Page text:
In Massive Paintings, Njideka Akunyili Crosby Pushes Post-Colonial Narratives Forward.
By Charlotte Jansen.
Every painting tells a story. The massive paintings of Nigerian, Los Angeles-based artist Njideka Akunyili Crosby—her works stretch more than 11 feet in height or width at times, or more, if you consider her recent billboard commission at the Whitney in New York—tell many. They tell stories of colonialism and cosmopolitanism; they speak in English and Igbo. Just as a story is understood differently depending on where you come from, Akunyili Crosby’s paintings offer different perspectives, depending on where you stand.
In her first U.K. solo exhibition this October, “Portals” at Victoria Miro, London, Akunyili Crosby has taken this sense of perspective a step further. She’s delved into what post-colonial scholar Homi K. Bhabha dubbed the “third space”—a liminal in-between where cultures converge, and are conflated. This idea quite literally surfaces in Akunyili Crosby’s many-layered paintings, where the closer you look, the more you see. At a distance, her enormous tableaus are gorgeous depictions of domestic daily life—a young woman seated at a table set for breakfast, or an intimate moment shared between a couple in a living room, for example. But as you approach these paintings, a different narrative emerges: Close in on these works, until your nose almost touches the paper, and you can make out countless images within the images. Akunyili Crosby fills her paintings with acetone photo transfers of Nigerian pop stars, politicians, military dictators, Nollywood stars, and celebrities she would see on TV, growing up in the ’80s, as well as personal snapshots.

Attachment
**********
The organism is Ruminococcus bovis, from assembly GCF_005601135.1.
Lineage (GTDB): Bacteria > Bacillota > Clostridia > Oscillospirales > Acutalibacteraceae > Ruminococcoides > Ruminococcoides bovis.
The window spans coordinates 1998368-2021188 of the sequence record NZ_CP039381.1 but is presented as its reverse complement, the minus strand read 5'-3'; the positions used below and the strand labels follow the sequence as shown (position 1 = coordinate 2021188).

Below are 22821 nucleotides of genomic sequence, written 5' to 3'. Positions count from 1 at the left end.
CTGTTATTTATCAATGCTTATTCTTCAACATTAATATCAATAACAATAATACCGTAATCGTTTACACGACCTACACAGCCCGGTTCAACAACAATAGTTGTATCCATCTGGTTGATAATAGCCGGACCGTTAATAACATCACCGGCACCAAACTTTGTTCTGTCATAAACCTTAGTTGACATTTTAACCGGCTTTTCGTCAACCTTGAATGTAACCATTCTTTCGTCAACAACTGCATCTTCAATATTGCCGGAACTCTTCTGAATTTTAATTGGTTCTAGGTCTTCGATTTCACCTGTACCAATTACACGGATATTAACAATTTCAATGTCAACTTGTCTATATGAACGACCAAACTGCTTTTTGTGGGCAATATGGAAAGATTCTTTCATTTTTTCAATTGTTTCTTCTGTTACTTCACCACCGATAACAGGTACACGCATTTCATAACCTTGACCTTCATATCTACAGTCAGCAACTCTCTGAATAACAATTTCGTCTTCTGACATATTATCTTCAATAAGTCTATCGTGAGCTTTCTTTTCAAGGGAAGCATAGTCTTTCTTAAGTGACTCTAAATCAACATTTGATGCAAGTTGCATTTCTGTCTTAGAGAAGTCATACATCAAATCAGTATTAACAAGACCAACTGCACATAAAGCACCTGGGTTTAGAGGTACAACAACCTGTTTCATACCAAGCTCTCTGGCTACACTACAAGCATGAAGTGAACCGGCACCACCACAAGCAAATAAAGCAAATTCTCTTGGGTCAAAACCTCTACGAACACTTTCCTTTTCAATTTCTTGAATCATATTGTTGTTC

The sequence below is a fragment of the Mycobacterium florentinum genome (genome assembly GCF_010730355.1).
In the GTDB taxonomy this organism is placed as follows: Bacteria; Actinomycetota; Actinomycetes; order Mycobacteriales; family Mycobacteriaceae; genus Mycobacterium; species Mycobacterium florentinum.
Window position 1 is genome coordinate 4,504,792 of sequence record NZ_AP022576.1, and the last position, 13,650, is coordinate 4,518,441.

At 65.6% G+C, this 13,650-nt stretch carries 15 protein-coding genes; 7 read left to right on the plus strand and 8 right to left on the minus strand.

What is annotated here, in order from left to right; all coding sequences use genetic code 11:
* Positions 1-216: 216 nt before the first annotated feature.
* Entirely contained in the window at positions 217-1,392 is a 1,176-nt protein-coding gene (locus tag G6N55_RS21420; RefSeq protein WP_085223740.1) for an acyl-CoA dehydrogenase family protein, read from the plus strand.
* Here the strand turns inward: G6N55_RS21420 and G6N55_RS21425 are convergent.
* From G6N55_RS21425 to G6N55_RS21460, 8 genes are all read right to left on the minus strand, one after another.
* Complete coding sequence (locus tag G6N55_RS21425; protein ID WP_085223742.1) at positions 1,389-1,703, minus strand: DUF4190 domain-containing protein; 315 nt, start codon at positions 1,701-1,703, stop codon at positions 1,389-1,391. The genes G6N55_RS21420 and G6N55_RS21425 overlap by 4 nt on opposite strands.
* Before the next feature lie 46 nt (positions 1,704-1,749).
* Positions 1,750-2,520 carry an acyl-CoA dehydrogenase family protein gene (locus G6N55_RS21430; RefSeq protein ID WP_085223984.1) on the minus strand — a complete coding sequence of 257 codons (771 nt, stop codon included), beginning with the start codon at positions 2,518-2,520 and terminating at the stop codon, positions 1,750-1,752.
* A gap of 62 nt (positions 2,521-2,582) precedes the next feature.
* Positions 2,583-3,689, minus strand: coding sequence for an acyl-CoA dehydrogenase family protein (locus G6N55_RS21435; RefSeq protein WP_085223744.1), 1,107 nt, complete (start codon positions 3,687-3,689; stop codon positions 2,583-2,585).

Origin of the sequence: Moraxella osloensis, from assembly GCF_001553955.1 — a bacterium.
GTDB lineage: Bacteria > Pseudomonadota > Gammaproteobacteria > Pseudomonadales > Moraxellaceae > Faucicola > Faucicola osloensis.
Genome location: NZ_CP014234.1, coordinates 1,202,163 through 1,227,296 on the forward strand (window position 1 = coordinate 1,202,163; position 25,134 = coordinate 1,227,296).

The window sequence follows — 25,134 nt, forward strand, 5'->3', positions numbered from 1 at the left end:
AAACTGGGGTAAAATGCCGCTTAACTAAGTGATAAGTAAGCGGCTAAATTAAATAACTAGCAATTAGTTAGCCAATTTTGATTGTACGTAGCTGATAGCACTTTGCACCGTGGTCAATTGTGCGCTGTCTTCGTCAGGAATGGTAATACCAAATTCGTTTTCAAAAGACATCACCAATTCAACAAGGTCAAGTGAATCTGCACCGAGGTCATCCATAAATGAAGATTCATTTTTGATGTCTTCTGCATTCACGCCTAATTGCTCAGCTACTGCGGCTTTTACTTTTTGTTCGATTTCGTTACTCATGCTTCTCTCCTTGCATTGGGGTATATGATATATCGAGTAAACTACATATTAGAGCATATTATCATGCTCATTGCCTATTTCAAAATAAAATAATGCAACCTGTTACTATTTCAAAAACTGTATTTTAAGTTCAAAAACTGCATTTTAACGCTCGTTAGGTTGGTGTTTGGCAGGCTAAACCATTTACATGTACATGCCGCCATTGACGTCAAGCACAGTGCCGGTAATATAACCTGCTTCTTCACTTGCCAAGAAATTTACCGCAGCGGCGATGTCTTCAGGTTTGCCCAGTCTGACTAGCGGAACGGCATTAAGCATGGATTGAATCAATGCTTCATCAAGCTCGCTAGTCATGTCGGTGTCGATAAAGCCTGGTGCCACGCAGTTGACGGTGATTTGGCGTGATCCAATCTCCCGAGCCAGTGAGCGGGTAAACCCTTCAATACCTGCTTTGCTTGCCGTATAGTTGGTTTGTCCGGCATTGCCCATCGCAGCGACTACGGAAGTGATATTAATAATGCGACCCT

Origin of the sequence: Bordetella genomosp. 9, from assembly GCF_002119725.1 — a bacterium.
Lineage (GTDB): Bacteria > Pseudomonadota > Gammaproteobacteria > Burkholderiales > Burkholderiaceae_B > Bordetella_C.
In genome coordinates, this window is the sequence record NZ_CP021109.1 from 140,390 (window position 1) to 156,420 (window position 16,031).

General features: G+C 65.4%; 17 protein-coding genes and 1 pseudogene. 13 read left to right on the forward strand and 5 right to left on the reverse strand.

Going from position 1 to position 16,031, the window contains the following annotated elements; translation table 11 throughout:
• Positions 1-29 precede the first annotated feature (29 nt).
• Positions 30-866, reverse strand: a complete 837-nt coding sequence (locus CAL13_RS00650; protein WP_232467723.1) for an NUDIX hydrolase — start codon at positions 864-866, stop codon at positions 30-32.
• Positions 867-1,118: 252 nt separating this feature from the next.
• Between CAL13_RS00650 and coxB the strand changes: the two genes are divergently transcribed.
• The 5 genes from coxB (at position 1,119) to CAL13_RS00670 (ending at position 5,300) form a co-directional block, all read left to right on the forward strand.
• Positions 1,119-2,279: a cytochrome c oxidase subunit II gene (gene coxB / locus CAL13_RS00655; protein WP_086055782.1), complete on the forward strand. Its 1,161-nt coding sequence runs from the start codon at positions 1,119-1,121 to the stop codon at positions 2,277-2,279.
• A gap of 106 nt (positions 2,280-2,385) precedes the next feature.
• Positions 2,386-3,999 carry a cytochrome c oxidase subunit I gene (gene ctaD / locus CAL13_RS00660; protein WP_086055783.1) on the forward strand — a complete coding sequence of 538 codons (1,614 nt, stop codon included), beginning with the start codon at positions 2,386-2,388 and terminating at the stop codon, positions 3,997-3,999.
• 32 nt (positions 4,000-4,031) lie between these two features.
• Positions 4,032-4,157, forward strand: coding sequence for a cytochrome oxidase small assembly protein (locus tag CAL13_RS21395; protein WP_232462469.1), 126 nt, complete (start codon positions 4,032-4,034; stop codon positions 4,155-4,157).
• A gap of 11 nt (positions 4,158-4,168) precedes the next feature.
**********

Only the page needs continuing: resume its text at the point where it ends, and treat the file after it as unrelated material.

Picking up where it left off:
“The show represents a full year’s worth of work,” the artist tells me. “I’m excited about seeing this much work in one space. It’s really rare to have an exhibition with works that hit different notes, so people see the various aspects of my practice.” She invites visitors to venture through the works as though they were stepping through portals; it’s not a journey into the past or the future, but into personal spaces, at present. “I like thinking of these works as openings into someone else’s life, so you feel invited in to experience a very private moment or space, and I think that enhances the intimacy,” Akunyili Crosby explains.
A mesh of old and new imagery, as well as traditional and modern media—in addition to photo-transfers she uses acrylic, charcoal, and colored pencils—process is essential to Akunyili Crosby’s cosmopolitan style. She’s influenced as much by European masters as by the household products that she collects in Nigeria. One gets a very physical sense of perspective through her works; you’re led instinctively to the big picture ideas about the way cultures, histories, and identities intertwine.